CBS recently reported that American and Canadian diplomats working in Cuba may have been the victims of an unusual kind of invisible warfare. According to the report, which has been addressed by the U.S. State Department, at least 16 workers mysteriously suffered a variety of symptoms such as hearing loss and nausea, and were eventually diagnosed with serious medical conditions including brain injury and damage to the central nervous system. CBS went on to cite an unnamed source who suggested that the Cuban government may have purposely targeted the diplomats with a sonic weapon.
Also known as an acoustic weapon, a sonic weapon is any type of sophisticated device that uses sound to harm, incapacitate or even kill a target. Although it seems more like spy fiction than reality, sonic weapons have been in development by the U.S. military for some time now.
One of the most well-known types of sonic weapons is the Long Range Missile Device (LRAD). Manufactured by the LRAD Corporation, this weapon emits painfully loud bursts of high-pitched noise. In 2005, security personnel used an LRAD to defend a cruise ship from pirates off the coast of Somalia. The weapon has also been used by various U.S. law enforcement agencies to defuse riots, including the NYPD, Saint Louis Police Department and the New Jersey State Police.
The LRAD was used for the first time in the USA during the G20 summit in 2009:
Other types of sonic weapons – such as the ones that may have been used to target the diplomats in Cuba – are much more difficult to detect. Instead of emitting a loud, irritating noise, these weapons fire bursts of sound waves that humans can’t hear. Infrasound, for example, is low-frequency sound that is below the human range. But even though you can’t hear ultrasound, your body still responds to it. According to acoustic scientists, exposure to infrasound overstimulates certain parts of the ear. Over time, this can cause a variety of unpleasant symptoms including anxiety and nausea, and eventually, can lead to permanent damage.
On the other end of the spectrum is ultrasound: high-frequency sound waves that the human ear also cannot detect. Research shows that ultrasound isn’t as effective as infrasound in terms of acoustic warfare because high-frequency waves dissipate more quickly with distance. That said, in 2005 a Wales inventor came up with the Mosquito, an alarm system that produces a high frequency buzzing noise that only teenagers can hear (because they have more hair cells in their ears than older adults). The Mosquito system is most commonly used by small businesses to deter youths from committing acts of vandalism and whatnot.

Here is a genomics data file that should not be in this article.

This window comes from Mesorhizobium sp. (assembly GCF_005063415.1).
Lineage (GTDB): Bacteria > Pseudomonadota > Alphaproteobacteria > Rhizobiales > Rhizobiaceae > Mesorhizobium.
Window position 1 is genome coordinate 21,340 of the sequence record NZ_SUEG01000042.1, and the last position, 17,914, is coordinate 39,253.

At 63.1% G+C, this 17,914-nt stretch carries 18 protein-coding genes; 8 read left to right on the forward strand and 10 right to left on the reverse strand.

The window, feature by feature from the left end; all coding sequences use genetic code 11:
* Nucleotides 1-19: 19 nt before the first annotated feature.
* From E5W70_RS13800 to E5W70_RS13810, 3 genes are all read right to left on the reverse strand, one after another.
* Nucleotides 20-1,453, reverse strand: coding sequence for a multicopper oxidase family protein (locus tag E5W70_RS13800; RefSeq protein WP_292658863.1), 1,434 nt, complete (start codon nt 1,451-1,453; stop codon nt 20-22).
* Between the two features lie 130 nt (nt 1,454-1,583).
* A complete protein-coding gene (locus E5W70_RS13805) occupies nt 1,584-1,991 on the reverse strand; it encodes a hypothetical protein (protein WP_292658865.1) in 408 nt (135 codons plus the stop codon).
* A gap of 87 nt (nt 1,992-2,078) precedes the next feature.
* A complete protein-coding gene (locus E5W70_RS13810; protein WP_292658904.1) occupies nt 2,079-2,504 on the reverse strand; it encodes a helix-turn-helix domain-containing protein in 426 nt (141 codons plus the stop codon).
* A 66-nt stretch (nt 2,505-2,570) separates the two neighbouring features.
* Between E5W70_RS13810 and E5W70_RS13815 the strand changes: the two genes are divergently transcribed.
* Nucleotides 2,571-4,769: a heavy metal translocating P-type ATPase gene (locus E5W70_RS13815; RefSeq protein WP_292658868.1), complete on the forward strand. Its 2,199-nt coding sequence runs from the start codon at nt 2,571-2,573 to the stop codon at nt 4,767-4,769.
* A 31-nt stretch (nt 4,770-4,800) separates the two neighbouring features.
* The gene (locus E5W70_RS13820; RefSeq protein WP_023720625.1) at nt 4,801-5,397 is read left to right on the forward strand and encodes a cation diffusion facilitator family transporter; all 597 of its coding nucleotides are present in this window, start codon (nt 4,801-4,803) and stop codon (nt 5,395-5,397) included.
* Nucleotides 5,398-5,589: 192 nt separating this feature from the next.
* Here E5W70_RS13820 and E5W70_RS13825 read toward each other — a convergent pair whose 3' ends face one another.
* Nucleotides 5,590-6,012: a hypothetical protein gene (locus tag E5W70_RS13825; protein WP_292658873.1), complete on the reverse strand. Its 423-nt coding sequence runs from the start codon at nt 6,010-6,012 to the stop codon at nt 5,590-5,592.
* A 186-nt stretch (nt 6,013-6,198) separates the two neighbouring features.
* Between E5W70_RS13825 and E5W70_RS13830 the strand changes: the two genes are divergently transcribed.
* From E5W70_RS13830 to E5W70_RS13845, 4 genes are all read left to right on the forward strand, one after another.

Most teenagers can hear 17,000 Hz, but few people in their 20s and over can hear this frequency. This fun video will test how well you hear:
We may never know for sure whether or not the diplomats in Cuba were the victims of a sonic attack, which is why sonic warfare presents a dangerous threat – especially to U.S. officials working in foreign countries. Fortunately, there is a simple safeguard that can significantly protect against weapons of both infrasound and ultrasound.
Sound waves pass more easily through a building’s windows than they do its walls. Therefore, securing a facility’s windows is the best way to protect its occupants from sonic attacks. Thermolite RetroWAL Sound Control Windows are specifically engineered to curb both low and high frequency sound waves. Unlike traditional replacement windows, Thermolite Sound Control Windows install on the interior of a buildings existing windows. This type of interior window retrofit increases the existing window’s insulating properties with double pane low-e glazing, creating an air gap between the panes of glass that traps excess sound and prevents it from reaching the interior of the room. Since the RetroWAL system installs easily on the interior of existing windows, it also seals up any air leakage which may also contribute to noise entering the premises from outdoors.
In 2014, Thermolite contracted with an independent engineering firm to conduct a sound transmission loss report for RetroWAL Sound Control Windows. Sound Transmission Class (STC) ratings measure the sound transmission loss of mid to high frequency noises (such as conversation or television) over a frequency range from 125 to 4000 hertz. Outdoor Indoor Transmission Class (OITC) ratings measure low frequency sounds (such as airplane noise) over a frequency range of 80 to 4000 hertz. The higher the rating, the better the window system is at blocking noise from entering the room.
The report concluded that the sample window system performed at a STC rating of 49 and an OITC of 40. This means that the RetroWAL Sound Control Window System was shown to reduce noise levels by up to 90%. In addition to blocking both low and high frequency sound waves, Thermolite Sound Control Windows further seal building envelopes and reduce annual energy usage by an average of 20%. Contact us today to learn more about the many benefits of Sound Control Windows.